Attorneys: Movie May Cause Public To ‘Think Badly’ Of Jennifer Lopez
LOS ANGELES (CBS) — Lawyers for entertainer Jennifer Lopez have asked a judge to throw out a $10 million lawsuit filed by a Southland woman who claims Jennifer Lopez interfered with her film project.
The thrice-married actress and singer claims the movie Claudia Vazquez of Covina wants to make would deal in part with her first marriage, and that revealing the information would damage her career and could cause the public to “think badly” of her.
Vazquez says the project she wants to complete with Lopez’s first husband, Ojani Noa, and writer Ed Meyer would be a “comedic parody of Noa’s life crafted nearly entirely from material that is already in the public domain.”
Lopez has her own lawsuit alleging invasion of privacy by Meyer and Noa.
She has an injunction stopping them from distributing home videos from the brief marriage and is appealing a judge’s ruling that her claim for damages should be taken before an arbitrator.
Vazquez maintains the injunction has hindered her ability to produce and market the proposed film, and she says Lopez’s attorney has also threatened her.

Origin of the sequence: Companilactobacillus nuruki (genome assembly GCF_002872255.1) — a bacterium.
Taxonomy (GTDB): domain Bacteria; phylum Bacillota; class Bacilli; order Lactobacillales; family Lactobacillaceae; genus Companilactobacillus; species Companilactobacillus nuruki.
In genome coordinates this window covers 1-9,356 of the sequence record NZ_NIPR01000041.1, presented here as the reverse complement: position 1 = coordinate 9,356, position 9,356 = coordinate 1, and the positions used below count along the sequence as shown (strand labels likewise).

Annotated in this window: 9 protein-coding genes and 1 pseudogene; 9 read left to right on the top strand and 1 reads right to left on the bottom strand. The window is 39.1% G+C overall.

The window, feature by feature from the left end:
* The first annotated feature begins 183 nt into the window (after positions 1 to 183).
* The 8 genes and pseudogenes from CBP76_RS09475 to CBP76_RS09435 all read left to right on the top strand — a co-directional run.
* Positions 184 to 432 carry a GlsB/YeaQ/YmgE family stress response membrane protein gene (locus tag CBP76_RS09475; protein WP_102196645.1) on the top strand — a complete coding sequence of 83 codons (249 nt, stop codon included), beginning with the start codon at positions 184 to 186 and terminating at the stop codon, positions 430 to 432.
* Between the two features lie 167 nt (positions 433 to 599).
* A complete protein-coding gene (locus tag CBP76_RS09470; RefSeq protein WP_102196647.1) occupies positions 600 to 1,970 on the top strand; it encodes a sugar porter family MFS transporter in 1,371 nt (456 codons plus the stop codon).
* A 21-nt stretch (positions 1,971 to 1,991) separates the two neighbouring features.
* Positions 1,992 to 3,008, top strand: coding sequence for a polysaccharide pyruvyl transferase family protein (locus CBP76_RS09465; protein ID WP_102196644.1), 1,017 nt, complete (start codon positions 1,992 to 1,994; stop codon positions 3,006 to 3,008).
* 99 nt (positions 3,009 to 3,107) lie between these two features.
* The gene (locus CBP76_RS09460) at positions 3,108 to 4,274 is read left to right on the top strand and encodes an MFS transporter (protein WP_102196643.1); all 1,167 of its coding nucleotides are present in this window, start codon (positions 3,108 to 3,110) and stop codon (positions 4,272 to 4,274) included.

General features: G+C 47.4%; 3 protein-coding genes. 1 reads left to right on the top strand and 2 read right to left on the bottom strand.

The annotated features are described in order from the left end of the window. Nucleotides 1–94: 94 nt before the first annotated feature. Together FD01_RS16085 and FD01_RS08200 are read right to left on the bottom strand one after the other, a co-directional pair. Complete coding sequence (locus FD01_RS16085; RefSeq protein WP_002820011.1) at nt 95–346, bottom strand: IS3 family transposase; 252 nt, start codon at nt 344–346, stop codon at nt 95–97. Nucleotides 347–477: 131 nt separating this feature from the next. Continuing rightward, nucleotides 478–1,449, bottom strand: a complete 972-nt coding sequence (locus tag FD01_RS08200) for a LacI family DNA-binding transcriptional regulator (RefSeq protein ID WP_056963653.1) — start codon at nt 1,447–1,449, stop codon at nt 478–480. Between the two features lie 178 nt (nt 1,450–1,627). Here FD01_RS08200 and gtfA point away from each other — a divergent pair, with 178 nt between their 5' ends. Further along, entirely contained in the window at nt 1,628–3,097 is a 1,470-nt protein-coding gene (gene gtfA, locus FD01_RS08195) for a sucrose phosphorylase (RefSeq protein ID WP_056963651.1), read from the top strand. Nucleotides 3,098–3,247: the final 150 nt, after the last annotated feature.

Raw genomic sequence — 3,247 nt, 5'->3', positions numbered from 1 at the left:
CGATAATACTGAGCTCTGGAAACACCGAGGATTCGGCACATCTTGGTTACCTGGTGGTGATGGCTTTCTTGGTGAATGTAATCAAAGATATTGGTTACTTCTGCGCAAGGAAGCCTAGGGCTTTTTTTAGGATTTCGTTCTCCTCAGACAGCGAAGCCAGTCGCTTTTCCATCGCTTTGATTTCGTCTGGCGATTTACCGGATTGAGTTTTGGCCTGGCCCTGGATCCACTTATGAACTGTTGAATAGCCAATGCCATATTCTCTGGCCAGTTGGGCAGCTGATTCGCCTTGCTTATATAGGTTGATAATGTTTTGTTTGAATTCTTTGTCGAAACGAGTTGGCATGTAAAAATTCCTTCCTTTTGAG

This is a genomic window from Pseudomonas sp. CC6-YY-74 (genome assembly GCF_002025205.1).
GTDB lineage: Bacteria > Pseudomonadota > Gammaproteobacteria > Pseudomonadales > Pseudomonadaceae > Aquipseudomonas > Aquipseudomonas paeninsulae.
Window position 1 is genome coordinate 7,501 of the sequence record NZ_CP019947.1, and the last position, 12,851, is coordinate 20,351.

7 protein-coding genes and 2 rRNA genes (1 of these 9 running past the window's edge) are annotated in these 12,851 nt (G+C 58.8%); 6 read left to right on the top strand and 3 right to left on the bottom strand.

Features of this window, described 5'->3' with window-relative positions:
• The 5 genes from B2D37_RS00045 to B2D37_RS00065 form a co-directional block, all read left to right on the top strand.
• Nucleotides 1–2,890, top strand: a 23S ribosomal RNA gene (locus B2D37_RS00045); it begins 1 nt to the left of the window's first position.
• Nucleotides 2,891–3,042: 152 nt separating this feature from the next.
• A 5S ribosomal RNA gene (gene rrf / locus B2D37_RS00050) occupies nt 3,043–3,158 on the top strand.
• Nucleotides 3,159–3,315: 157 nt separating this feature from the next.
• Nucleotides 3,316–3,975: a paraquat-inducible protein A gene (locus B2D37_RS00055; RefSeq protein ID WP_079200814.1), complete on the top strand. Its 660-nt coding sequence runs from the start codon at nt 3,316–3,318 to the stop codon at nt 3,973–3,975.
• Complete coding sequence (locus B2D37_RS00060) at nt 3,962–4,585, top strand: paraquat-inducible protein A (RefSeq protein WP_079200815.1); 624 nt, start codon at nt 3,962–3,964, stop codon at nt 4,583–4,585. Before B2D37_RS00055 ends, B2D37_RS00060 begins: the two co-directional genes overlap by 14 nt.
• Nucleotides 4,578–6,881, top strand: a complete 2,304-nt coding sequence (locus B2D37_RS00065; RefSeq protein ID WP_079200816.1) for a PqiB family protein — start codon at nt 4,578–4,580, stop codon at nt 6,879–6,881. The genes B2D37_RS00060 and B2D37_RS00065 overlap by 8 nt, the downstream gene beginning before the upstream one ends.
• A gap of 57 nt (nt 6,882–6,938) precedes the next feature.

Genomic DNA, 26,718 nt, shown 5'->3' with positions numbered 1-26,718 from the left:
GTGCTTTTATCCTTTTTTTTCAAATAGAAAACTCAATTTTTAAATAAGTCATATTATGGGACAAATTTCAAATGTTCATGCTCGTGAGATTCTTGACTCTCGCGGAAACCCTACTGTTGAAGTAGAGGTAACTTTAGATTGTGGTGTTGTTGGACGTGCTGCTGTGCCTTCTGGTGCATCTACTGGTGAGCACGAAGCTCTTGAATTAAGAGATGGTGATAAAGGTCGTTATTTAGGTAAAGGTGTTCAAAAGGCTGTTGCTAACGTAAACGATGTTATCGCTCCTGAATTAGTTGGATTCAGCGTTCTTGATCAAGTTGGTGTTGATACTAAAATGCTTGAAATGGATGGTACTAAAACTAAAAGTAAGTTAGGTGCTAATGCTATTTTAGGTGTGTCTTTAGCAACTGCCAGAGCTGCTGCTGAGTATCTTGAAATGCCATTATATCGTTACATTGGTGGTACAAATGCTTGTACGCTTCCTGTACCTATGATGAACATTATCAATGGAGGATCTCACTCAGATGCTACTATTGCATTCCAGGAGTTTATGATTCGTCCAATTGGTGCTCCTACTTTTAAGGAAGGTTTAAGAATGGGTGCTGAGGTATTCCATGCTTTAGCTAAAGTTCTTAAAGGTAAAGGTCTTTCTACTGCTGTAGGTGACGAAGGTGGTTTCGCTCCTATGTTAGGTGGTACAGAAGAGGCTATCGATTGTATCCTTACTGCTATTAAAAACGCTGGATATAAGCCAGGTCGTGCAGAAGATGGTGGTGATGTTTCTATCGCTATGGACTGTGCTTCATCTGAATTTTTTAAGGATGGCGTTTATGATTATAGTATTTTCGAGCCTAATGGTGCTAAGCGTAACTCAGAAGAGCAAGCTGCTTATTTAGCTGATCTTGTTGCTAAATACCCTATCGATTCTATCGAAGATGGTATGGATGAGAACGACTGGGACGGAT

However, the actress’ lawyers say the alleged threats — letters warning Vazquez not to violate the injunction — are “protected conduct,” so Vazquez’s suit should be tossed.
“I believe that Noa’s and Meyer’s dissemination of private and intimate details about me, whether true or fabricated, and my alleged relationship with Noa and also their exploiting false and disparaging descriptions and lies about me are highly damaging to me and to my career in the entertainment industry,” Lopez says in her legal papers.
The actress also states that making such private facts public is “continuing to cause me great distress and embarrassment.”
Lopez says Noa’s alleged participation in the project has the potential to hurt her in many ways.
“I believe that Noa will damage my reputation with movie producers and businesses which contract with celebrities for the use of their names, likenesses and spokesperson services for commercial endorsements and may very well cause some members of the movie-going and record-buying public to think badly of me,” Lopez states.
The entertainer states the damage may already have been done.
“It may be impossible or very difficult for me to ever know or prove what acting roles and other employment and endorsement opportunities that I did not obtain, or the actual amount of lost compensation, which are a direct result of Noa’s statements, scripts, interviews, films, private video, book manuscripts and other things,” Lopez says.
Lopez maintains Noa once wanted to write a tell-all book about their marriage, but he denies the allegation.
Lopez married Noa in 1997 and divorced him 11 months later.
A date has not yet been scheduled for her dismissal motion.
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